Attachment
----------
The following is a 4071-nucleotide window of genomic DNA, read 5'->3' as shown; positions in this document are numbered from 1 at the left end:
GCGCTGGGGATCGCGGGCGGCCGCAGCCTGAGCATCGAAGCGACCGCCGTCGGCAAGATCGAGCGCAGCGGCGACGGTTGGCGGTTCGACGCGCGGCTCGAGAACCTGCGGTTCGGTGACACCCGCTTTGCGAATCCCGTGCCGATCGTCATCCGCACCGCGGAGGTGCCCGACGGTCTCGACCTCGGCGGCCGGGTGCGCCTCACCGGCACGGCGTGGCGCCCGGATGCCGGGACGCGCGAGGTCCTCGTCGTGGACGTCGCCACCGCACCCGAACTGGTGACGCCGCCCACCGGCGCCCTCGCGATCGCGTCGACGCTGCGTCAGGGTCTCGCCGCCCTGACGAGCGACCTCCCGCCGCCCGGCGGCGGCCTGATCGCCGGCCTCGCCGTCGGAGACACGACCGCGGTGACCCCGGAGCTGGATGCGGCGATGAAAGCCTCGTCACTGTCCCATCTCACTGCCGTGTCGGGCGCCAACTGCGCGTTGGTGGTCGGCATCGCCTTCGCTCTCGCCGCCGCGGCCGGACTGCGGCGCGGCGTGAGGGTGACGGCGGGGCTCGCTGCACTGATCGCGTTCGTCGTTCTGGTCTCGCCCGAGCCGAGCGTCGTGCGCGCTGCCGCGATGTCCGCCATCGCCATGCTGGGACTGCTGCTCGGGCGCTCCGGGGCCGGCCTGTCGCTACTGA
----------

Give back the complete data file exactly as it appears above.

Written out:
The following is a 4071-nucleotide window of genomic DNA, read 5'->3' as shown; positions in this document are numbered from 1 at the left end:
GCGCTGGGGATCGCGGGCGGCCGCAGCCTGAGCATCGAAGCGACCGCCGTCGGCAAGATCGAGCGCAGCGGCGACGGTTGGCGGTTCGACGCGCGGCTCGAGAACCTGCGGTTCGGTGACACCCGCTTTGCGAATCCCGTGCCGATCGTCATCCGCACCGCGGAGGTGCCCGACGGTCTCGACCTCGGCGGCCGGGTGCGCCTCACCGGCACGGCGTGGCGCCCGGATGCCGGGACGCGCGAGGTCCTCGTCGTGGACGTCGCCACCGCACCCGAACTGGTGACGCCGCCCACCGGCGCCCTCGCGATCGCGTCGACGCTGCGTCAGGGTCTCGCCGCCCTGACGAGCGACCTCCCGCCGCCCGGCGGCGGCCTGATCGCCGGCCTCGCCGTCGGAGACACGACCGCGGTGACCCCGGAGCTGGATGCGGCGATGAAAGCCTCGTCACTGTCCCATCTCACTGCCGTGTCGGGCGCCAACTGCGCGTTGGTGGTCGGCATCGCCTTCGCTCTCGCCGCCGCGGCCGGACTGCGGCGCGGCGTGAGGGTGACGGCGGGGCTCGCTGCACTGATCGCGTTCGTCGTTCTGGTCTCGCCCGAGCCGAGCGTCGTGCGCGCTGCCGCGATGTCCGCCATCGCCATGCTGGGACTGCTGCTCGGGCGCTCCGGGGCCGGCCTGTCGCTACTGA